Gotta use Git

Asif Ahmed

I just got my new Macbook Air a couple days ago so I’ve been messing with that a lot. I’ve been putting off posting about Git and Github until I got my Mac because I feel like Git will work better with a UNIX based operating system like the Mac OS or Linux rather than Windows. I was using Git to host some code for my jQuery posts but I was using a GUI to upload code to Github.

In this post we will be learning about Git and Github via the raw command line interface. Git is a tool for version control. Most companies use SVN for version control, but hipper companies are changing to Git. Version control is mainly used for code projects that involves a team of people that are working on different aspects of the project. If allows for one user to check out a version of the code and another user to check out a different version of the code. This is especially useful in enterprise when a company might have to support 2, 3, or more versions at once for their customers. Git can also be used if you are the only one working on a project. Suppose you have a beautiful working copy of your code and you want to add some functionality to it. You end up adding that functionality but your code keeps crashing now. What happens if you can’t undo it to the original state. With Git you can revert to previous versions, see the difference between the current version and the previous version, and when you check code back into your repository (code storage) you can see what changes you have made. Also if you are working with a team you can see what changes they have made. For more info on why you should use Git please check here. If you want a reason why you should learn Git in a good tutorial, you can check WhoIsHostingThis’s intro to Git.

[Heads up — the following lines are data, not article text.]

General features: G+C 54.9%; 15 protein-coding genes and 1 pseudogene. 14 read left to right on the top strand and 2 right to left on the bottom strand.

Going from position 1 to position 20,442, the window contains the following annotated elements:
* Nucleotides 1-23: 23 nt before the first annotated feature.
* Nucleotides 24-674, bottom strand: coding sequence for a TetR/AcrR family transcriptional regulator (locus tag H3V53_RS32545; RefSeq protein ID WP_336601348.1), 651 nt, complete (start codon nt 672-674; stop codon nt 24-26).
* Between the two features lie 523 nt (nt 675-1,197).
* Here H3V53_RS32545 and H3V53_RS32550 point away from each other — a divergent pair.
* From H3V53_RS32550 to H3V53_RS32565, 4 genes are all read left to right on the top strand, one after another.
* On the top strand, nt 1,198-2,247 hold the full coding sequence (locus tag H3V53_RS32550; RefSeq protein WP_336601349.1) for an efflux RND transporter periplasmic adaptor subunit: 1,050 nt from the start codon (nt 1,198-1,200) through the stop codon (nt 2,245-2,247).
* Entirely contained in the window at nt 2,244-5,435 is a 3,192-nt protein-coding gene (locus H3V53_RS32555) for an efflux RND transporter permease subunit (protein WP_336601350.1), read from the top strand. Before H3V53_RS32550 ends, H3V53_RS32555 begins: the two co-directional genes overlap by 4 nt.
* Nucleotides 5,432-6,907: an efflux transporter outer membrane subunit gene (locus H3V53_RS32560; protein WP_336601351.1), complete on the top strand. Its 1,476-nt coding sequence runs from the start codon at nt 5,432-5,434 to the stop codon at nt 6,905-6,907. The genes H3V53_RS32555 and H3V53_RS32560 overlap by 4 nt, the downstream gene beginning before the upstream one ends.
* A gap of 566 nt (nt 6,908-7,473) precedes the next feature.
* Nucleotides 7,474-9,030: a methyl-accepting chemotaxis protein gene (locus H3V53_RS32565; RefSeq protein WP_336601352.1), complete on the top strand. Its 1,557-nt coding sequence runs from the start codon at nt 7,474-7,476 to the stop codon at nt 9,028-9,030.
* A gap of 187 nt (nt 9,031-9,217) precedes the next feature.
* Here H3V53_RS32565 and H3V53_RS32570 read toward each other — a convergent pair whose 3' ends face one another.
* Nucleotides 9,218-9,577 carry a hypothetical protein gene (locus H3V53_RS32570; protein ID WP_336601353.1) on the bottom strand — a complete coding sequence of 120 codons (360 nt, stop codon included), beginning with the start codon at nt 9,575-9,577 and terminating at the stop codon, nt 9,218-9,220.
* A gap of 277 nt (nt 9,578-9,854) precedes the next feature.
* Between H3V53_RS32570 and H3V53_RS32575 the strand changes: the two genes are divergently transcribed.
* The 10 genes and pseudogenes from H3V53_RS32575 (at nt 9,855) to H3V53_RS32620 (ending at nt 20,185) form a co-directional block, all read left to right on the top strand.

Today, we will be mostly be using the tutorial from Git Immersion to learn and set up our Git and Github. First after we have installed Git, we have to set up our username and email address with these commands:

git config --global "Your Name"
git config --global ""

The next step is to code something so you could store it in a online repository. Afterwards we will look at some sample git commands.

To initialize a repository you would execute git init .

To add a file to the list of changes to be committed execute git add "filename"

To actually commit the list of changes to the repository execute git commit -m "filename"

Suppose you make some changes to a file and you want to return to the most recent committed version. You would execute git checkout "filename".

Suppose we make some stupid changes to a file and then commit those changes. We then want to revert to the previous (non-stupid) version. We would execute git revert HEAD.

To remove a file execute git rm "filename"

The Git Immersion tutorial definitely covers a lot more detail than we need to get our code hosted on Github. Tomorrow I’ll cover the basics of hosting code on Github.

  • Rita

    That’s relaly shrewd! Good to see the logic set out so well.